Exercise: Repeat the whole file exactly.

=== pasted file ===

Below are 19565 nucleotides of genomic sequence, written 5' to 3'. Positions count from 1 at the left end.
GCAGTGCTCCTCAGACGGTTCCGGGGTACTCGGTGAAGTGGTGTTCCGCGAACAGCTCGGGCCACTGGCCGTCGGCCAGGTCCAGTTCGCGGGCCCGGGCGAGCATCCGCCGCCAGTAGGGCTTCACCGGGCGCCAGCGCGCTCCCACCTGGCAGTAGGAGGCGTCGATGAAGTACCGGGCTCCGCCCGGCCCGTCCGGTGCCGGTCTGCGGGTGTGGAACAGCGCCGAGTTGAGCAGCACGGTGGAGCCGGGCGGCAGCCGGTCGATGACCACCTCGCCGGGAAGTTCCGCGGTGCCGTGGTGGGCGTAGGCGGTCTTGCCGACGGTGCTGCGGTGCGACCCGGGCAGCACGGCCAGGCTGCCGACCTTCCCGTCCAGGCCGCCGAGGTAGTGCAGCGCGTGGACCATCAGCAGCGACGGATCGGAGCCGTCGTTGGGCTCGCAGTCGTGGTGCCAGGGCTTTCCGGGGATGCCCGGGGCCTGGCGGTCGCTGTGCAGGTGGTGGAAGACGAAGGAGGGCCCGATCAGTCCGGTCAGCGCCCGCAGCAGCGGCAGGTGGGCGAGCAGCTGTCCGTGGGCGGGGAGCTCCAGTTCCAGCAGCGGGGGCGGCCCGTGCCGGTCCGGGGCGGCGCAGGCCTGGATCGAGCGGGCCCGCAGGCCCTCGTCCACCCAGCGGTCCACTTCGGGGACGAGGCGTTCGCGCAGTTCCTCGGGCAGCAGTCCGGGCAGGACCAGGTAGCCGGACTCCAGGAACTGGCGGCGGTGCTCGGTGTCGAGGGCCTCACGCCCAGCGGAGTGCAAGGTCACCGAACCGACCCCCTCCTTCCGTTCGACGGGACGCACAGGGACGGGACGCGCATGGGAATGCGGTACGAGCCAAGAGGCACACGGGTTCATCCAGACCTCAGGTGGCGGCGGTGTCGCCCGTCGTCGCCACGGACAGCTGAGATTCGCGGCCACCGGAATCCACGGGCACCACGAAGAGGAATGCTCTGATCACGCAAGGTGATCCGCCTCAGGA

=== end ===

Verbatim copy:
Below are 19565 nucleotides of genomic sequence, written 5' to 3'. Positions count from 1 at the left end.
GCAGTGCTCCTCAGACGGTTCCGGGGTACTCGGTGAAGTGGTGTTCCGCGAACAGCTCGGGCCACTGGCCGTCGGCCAGGTCCAGTTCGCGGGCCCGGGCGAGCATCCGCCGCCAGTAGGGCTTCACCGGGCGCCAGCGCGCTCCCACCTGGCAGTAGGAGGCGTCGATGAAGTACCGGGCTCCGCCCGGCCCGTCCGGTGCCGGTCTGCGGGTGTGGAACAGCGCCGAGTTGAGCAGCACGGTGGAGCCGGGCGGCAGCCGGTCGATGACCACCTCGCCGGGAAGTTCCGCGGTGCCGTGGTGGGCGTAGGCGGTCTTGCCGACGGTGCTGCGGTGCGACCCGGGCAGCACGGCCAGGCTGCCGACCTTCCCGTCCAGGCCGCCGAGGTAGTGCAGCGCGTGGACCATCAGCAGCGACGGATCGGAGCCGTCGTTGGGCTCGCAGTCGTGGTGCCAGGGCTTTCCGGGGATGCCCGGGGCCTGGCGGTCGCTGTGCAGGTGGTGGAAGACGAAGGAGGGCCCGATCAGTCCGGTCAGCGCCCGCAGCAGCGGCAGGTGGGCGAGCAGCTGTCCGTGGGCGGGGAGCTCCAGTTCCAGCAGCGGGGGCGGCCCGTGCCGGTCCGGGGCGGCGCAGGCCTGGATCGAGCGGGCCCGCAGGCCCTCGTCCACCCAGCGGTCCACTTCGGGGACGAGGCGTTCGCGCAGTTCCTCGGGCAGCAGTCCGGGCAGGACCAGGTAGCCGGACTCCAGGAACTGGCGGCGGTGCTCGGTGTCGAGGGCCTCACGCCCAGCGGAGTGCAAGGTCACCGAACCGACCCCCTCCTTCCGTTCGACGGGACGCACAGGGACGGGACGCGCATGGGAATGCGGTACGAGCCAAGAGGCACACGGGTTCATCCAGACCTCAGGTGGCGGCGGTGTCGCCCGTCGTCGCCACGGACAGCTGAGATTCGCGGCCACCGGAATCCACGGGCACCACGAAGAGGAATGCTCTGATCACGCAAGGTGATCCGCCTCAGGA